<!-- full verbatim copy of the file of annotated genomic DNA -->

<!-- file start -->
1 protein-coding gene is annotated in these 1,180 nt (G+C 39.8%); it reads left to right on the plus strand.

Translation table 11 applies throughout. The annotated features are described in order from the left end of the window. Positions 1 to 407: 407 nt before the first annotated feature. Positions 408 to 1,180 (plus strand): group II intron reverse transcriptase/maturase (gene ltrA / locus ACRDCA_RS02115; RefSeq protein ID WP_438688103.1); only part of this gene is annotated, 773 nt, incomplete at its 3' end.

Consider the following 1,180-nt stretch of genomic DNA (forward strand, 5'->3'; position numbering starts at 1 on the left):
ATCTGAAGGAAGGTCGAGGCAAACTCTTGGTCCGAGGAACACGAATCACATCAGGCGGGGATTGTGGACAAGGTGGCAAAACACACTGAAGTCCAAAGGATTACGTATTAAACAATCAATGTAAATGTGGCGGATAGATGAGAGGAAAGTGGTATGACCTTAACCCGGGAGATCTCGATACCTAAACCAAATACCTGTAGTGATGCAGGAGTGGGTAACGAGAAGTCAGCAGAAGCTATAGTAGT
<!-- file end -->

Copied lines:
1 protein-coding gene is annotated in these 1,180 nt (G+C 39.8%); it reads left to right on the plus strand.

Translation table 11 applies throughout. The annotated features are described in order from the left end of the window. Positions 1 to 407: 407 nt before the first annotated feature. Positions 408 to 1,180 (plus strand): group II intron reverse transcriptase/maturase (gene ltrA / locus ACRDCA_RS02115; RefSeq protein ID WP_438688103.1); only part of this gene is annotated, 773 nt, incomplete at its 3' end.

Consider the following 1,180-nt stretch of genomic DNA (forward strand, 5'->3'; position numbering starts at 1 on the left):
ATCTGAAGGAAGGTCGAGGCAAACTCTTGGTCCGAGGAACACGAATCACATCAGGCGGGGATTGTGGACAAGGTGGCAAAACACACTGAAGTCCAAAGGATTACGTATTAAACAATCAATGTAAATGTGGCGGATAGATGAGAGGAAAGTGGTATGACCTTAACCCGGGAGATCTCGATACCTAAACCAAATACCTGTAGTGATGCAGGAGTGGGTAACGAGAAGTCAGCAGAAGCTATAGTAGT